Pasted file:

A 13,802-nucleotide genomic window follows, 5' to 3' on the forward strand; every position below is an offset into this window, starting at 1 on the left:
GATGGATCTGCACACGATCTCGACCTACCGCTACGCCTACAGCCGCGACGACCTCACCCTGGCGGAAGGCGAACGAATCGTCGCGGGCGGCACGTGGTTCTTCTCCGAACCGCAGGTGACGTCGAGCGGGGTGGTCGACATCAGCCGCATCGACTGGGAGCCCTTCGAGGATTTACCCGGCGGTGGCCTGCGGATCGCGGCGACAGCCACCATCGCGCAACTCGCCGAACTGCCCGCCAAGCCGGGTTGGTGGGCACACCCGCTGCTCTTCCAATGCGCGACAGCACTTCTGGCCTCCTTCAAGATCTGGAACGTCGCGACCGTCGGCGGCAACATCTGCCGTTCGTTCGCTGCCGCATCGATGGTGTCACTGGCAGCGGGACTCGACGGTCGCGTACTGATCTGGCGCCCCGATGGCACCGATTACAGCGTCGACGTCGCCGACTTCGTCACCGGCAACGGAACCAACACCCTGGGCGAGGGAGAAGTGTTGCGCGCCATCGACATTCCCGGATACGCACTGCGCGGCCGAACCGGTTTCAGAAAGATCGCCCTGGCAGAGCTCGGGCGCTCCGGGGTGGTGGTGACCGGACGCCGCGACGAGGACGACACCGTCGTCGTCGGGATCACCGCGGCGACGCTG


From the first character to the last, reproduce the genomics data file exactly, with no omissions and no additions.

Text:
A 13,802-nucleotide genomic window follows, 5' to 3' on the forward strand; every position below is an offset into this window, starting at 1 on the left:
GATGGATCTGCACACGATCTCGACCTACCGCTACGCCTACAGCCGCGACGACCTCACCCTGGCGGAAGGCGAACGAATCGTCGCGGGCGGCACGTGGTTCTTCTCCGAACCGCAGGTGACGTCGAGCGGGGTGGTCGACATCAGCCGCATCGACTGGGAGCCCTTCGAGGATTTACCCGGCGGTGGCCTGCGGATCGCGGCGACAGCCACCATCGCGCAACTCGCCGAACTGCCCGCCAAGCCGGGTTGGTGGGCACACCCGCTGCTCTTCCAATGCGCGACAGCACTTCTGGCCTCCTTCAAGATCTGGAACGTCGCGACCGTCGGCGGCAACATCTGCCGTTCGTTCGCTGCCGCATCGATGGTGTCACTGGCAGCGGGACTCGACGGTCGCGTACTGATCTGGCGCCCCGATGGCACCGATTACAGCGTCGACGTCGCCGACTTCGTCACCGGCAACGGAACCAACACCCTGGGCGAGGGAGAAGTGTTGCGCGCCATCGACATTCCCGGATACGCACTGCGCGGCCGAACCGGTTTCAGAAAGATCGCCCTGGCAGAGCTCGGGCGCTCCGGGGTGGTGGTGACCGGACGCCGCGACGAGGACGACACCGTCGTCGTCGGGATCACCGCGGCGACGCTG